Music fans wanting to own some of Steppenwolf’s work have mostly been content to have one of the band’s countless “greatest hits” collections – a wise choice if your interest is merely casual. Steppenwolf’s few original albums tend to be highly uneven efforts, but they did manage to make a couple of great ones. “Steppenwolf”, their debut, remains arguably their best.

    From an unpromising start came one of rock history’s most breathtakingly punchy, sonically economic-yet-engaging works. Its combination of kickin’ party-on rock and sophisticated adult socio-political viewpoint is truly an odd one.

    In autumn of 1967, a touring Canadian band called Sparrow (fronted by East German escapee John Kay) found itself broke and stranded in Los Angeles. Not yet ready to be sent home by Immigration officers, some of the Sparrow-men renamed themselves Steppenwolf, added a couple of locals, and passed themselves off as a fledgling American band.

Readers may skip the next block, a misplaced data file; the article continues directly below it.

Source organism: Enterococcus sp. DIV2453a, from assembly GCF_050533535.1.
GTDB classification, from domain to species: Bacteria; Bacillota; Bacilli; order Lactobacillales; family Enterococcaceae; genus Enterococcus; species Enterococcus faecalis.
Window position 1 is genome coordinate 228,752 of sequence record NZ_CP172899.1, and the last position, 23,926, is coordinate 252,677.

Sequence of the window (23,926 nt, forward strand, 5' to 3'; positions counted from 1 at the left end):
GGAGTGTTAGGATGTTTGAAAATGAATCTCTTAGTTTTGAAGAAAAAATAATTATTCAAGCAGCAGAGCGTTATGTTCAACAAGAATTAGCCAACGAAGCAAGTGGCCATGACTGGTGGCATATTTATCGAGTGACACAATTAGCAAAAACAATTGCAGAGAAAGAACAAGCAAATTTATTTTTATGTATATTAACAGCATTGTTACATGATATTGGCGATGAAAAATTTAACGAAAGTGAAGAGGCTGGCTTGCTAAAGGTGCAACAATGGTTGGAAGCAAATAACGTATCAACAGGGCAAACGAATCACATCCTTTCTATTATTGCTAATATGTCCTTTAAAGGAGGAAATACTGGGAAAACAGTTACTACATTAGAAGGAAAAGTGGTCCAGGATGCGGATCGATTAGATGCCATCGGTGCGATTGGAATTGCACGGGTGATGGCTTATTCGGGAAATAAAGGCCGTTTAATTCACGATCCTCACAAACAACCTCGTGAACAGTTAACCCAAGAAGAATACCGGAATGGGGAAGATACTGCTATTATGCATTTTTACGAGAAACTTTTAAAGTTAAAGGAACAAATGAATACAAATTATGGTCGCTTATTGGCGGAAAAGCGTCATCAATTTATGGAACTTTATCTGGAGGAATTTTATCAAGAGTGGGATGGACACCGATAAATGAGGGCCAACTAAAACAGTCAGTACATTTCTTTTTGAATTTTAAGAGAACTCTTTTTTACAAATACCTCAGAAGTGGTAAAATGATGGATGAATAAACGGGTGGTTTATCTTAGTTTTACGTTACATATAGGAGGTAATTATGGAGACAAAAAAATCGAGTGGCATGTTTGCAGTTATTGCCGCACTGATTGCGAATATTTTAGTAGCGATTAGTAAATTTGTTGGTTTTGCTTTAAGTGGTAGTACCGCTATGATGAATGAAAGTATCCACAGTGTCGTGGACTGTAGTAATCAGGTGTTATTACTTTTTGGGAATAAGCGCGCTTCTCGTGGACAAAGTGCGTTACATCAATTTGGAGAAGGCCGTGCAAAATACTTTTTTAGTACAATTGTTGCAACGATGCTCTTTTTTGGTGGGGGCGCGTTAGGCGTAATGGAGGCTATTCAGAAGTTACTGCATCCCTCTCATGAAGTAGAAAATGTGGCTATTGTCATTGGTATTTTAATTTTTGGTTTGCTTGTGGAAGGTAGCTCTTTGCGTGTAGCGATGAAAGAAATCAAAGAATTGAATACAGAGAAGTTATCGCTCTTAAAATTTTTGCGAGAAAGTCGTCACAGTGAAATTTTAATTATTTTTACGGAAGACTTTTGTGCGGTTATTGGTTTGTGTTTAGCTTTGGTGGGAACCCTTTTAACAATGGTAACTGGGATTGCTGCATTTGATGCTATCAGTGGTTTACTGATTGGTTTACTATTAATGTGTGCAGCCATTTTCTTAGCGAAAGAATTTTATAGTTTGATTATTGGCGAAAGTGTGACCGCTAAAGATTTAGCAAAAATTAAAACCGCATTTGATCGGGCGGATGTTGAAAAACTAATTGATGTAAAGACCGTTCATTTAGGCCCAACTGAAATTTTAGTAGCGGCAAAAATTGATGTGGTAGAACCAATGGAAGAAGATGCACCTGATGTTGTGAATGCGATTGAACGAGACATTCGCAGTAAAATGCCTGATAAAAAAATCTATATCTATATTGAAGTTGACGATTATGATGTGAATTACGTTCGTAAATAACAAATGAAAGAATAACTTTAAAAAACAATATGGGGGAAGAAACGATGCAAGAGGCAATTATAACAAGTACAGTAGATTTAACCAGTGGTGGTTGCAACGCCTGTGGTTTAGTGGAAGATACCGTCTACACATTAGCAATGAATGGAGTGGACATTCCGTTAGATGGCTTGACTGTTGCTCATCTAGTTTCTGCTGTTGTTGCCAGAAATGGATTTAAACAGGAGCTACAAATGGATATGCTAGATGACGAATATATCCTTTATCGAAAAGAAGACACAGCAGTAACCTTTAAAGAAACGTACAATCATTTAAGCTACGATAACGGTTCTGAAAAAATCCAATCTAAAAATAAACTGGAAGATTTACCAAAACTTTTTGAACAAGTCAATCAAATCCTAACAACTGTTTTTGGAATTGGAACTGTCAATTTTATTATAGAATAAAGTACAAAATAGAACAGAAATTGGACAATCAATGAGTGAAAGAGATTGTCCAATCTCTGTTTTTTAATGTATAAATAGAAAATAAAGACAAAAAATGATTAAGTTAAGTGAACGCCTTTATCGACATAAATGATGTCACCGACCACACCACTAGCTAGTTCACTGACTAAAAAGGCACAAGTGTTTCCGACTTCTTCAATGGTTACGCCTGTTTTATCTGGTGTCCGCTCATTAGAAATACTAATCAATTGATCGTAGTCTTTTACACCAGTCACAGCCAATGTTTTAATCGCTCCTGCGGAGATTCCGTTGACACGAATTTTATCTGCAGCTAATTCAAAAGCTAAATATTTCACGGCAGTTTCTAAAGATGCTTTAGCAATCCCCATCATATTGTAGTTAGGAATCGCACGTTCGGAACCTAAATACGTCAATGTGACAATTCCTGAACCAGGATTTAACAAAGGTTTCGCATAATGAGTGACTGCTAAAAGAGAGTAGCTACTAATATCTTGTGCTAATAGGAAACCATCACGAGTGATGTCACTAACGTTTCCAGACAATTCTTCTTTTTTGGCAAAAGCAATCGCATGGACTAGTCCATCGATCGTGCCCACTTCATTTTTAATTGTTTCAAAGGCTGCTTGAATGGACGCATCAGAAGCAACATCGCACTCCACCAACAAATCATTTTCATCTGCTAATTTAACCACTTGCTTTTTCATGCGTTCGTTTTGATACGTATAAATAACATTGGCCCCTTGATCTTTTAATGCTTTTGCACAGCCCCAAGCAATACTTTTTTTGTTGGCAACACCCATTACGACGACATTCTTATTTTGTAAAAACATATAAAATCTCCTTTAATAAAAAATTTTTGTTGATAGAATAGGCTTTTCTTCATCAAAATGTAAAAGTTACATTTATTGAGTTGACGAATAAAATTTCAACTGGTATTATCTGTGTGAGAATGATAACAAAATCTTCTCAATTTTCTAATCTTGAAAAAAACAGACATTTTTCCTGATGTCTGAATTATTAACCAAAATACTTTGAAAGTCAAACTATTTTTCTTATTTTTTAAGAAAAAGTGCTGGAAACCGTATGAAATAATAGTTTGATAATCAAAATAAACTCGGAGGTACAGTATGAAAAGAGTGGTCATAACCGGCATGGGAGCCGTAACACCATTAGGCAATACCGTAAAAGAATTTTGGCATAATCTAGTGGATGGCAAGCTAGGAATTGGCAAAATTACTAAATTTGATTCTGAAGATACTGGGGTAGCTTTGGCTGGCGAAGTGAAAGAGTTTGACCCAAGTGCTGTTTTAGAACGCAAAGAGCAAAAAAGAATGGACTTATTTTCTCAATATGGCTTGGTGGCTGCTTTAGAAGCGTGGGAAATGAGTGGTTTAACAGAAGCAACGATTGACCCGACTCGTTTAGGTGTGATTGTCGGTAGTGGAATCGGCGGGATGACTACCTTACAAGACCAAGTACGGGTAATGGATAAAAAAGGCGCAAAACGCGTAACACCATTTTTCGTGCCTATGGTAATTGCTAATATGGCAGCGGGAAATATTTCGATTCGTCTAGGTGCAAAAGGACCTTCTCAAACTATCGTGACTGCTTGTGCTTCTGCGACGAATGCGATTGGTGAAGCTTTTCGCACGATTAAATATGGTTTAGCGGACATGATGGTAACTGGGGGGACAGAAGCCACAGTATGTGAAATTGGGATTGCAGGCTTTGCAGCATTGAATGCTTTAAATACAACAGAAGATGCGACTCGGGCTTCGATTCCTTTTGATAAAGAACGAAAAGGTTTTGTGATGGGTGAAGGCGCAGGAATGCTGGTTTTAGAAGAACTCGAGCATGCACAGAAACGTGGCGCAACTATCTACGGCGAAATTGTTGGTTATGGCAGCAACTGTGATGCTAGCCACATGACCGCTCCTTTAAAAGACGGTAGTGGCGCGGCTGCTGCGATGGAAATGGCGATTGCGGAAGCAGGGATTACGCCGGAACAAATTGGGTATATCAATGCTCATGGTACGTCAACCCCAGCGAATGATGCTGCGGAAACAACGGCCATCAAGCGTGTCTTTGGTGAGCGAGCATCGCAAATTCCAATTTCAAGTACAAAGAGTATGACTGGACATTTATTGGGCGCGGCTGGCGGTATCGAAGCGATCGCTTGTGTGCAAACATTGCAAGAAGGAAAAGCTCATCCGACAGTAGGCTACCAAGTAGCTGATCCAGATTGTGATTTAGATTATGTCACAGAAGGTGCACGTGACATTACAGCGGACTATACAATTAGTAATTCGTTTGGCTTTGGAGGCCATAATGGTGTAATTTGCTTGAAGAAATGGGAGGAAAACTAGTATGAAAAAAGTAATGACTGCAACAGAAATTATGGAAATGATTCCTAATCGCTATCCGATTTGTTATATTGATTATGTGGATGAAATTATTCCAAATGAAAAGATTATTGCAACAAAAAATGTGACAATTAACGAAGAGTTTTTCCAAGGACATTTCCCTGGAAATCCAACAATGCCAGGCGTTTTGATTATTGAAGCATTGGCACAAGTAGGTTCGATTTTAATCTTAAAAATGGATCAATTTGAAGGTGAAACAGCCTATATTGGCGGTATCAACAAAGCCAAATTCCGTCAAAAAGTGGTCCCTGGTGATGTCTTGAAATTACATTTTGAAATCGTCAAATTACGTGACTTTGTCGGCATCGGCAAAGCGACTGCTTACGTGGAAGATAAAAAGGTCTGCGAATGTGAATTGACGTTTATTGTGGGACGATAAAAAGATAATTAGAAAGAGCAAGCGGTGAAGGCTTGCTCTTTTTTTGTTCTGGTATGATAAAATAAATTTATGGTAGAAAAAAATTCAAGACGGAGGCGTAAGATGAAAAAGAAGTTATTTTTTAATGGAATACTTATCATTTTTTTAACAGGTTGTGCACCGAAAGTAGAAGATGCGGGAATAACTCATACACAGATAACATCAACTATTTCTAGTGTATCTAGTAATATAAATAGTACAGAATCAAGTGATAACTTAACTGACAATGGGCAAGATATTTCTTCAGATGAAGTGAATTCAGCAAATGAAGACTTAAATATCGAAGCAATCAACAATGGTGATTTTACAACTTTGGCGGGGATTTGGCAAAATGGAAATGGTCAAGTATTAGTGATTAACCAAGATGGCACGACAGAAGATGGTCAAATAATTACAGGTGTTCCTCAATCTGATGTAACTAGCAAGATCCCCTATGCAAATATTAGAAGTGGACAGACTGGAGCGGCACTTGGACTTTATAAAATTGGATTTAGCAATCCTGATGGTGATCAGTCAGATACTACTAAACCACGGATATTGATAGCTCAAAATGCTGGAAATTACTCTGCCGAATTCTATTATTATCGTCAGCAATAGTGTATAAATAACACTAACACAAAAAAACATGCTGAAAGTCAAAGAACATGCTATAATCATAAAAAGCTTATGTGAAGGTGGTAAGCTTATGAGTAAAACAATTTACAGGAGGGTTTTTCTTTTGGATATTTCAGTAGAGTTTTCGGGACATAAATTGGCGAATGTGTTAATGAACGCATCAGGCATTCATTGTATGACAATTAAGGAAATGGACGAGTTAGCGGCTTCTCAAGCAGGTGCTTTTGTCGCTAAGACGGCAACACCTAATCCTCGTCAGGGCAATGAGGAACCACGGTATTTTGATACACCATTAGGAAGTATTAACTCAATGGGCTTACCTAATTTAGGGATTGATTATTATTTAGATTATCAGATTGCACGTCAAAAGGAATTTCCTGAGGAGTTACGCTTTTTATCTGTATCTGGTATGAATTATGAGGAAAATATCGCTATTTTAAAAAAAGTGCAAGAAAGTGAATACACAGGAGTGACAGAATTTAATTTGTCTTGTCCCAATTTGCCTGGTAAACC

The new band’s intitial distinctive sound was due largely to some very dodgy old gear they were using, including the cheap Lowery organ so memorably attacked in ‘Born To Be Wild’ and throughout this album. Their daunting technical deficiencies were ingeniously concealed behind loads of volume and tastefully-used distortion.

    Steppenwolf’s fortuitous choice to use L.A.’s little-known American Recording Studios resulted in their sophomore effort having the amazing near-live sound that it does: crystal-clear, in-your-face, and wonderfully gimmick-free. Bass lines sound fat yet nimble, the loud crack n’ thump drums vastly surpass the usual “cereal box” tap-tapping found on most 60’s records. With few effects but amps set firmly at ‘10′, guitarists Kay and Michael Monarch fill the air with a pealing, harmonic-drenched soulfulness that still sounds fresh over four decades later. A Rolling Stones disc from the same year sounds woefully flat and dated in comparison.